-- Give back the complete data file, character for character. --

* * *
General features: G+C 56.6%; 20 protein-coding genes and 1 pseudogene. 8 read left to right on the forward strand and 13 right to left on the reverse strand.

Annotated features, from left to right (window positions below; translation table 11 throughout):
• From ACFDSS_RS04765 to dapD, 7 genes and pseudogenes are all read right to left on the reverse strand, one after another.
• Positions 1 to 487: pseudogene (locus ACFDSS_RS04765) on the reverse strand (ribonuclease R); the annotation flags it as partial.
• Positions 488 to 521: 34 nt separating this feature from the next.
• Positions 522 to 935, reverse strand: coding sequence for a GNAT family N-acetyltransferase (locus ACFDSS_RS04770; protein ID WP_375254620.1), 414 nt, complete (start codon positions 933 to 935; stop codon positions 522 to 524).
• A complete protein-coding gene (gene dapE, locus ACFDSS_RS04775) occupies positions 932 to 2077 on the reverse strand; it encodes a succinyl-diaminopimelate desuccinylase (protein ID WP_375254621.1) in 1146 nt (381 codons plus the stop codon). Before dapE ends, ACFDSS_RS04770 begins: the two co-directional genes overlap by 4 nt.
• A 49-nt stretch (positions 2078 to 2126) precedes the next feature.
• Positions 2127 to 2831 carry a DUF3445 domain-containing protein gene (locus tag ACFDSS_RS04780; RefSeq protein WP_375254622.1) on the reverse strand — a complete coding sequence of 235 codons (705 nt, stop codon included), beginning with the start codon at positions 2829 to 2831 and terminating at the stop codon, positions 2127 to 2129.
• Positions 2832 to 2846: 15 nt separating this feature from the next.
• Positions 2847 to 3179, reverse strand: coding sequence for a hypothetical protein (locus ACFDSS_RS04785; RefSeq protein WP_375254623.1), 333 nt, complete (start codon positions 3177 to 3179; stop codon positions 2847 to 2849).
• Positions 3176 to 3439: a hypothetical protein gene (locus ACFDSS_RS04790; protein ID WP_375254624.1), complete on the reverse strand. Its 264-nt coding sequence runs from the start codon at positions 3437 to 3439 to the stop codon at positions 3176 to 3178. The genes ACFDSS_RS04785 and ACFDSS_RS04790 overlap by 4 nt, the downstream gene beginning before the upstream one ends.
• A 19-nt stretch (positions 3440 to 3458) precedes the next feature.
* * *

General features: G+C 56.6%; 20 protein-coding genes and 1 pseudogene. 8 read left to right on the forward strand and 13 right to left on the reverse strand.

Annotated features, from left to right (window positions below; translation table 11 throughout):
• From ACFDSS_RS04765 to dapD, 7 genes and pseudogenes are all read right to left on the reverse strand, one after another.
• Positions 1 to 487: pseudogene (locus ACFDSS_RS04765) on the reverse strand (ribonuclease R); the annotation flags it as partial.
• Positions 488 to 521: 34 nt separating this feature from the next.
• Positions 522 to 935, reverse strand: coding sequence for a GNAT family N-acetyltransferase (locus ACFDSS_RS04770; protein ID WP_375254620.1), 414 nt, complete (start codon positions 933 to 935; stop codon positions 522 to 524).
• A complete protein-coding gene (gene dapE, locus ACFDSS_RS04775) occupies positions 932 to 2077 on the reverse strand; it encodes a succinyl-diaminopimelate desuccinylase (protein ID WP_375254621.1) in 1146 nt (381 codons plus the stop codon). Before dapE ends, ACFDSS_RS04770 begins: the two co-directional genes overlap by 4 nt.
• A 49-nt stretch (positions 2078 to 2126) precedes the next feature.
• Positions 2127 to 2831 carry a DUF3445 domain-containing protein gene (locus tag ACFDSS_RS04780; RefSeq protein WP_375254622.1) on the reverse strand — a complete coding sequence of 235 codons (705 nt, stop codon included), beginning with the start codon at positions 2829 to 2831 and terminating at the stop codon, positions 2127 to 2129.
• Positions 2832 to 2846: 15 nt separating this feature from the next.
• Positions 2847 to 3179, reverse strand: coding sequence for a hypothetical protein (locus ACFDSS_RS04785; RefSeq protein WP_375254623.1), 333 nt, complete (start codon positions 3177 to 3179; stop codon positions 2847 to 2849).
• Positions 3176 to 3439: a hypothetical protein gene (locus ACFDSS_RS04790; protein ID WP_375254624.1), complete on the reverse strand. Its 264-nt coding sequence runs from the start codon at positions 3437 to 3439 to the stop codon at positions 3176 to 3178. The genes ACFDSS_RS04785 and ACFDSS_RS04790 overlap by 4 nt, the downstream gene beginning before the upstream one ends.
• A 19-nt stretch (positions 3440 to 3458) precedes the next feature.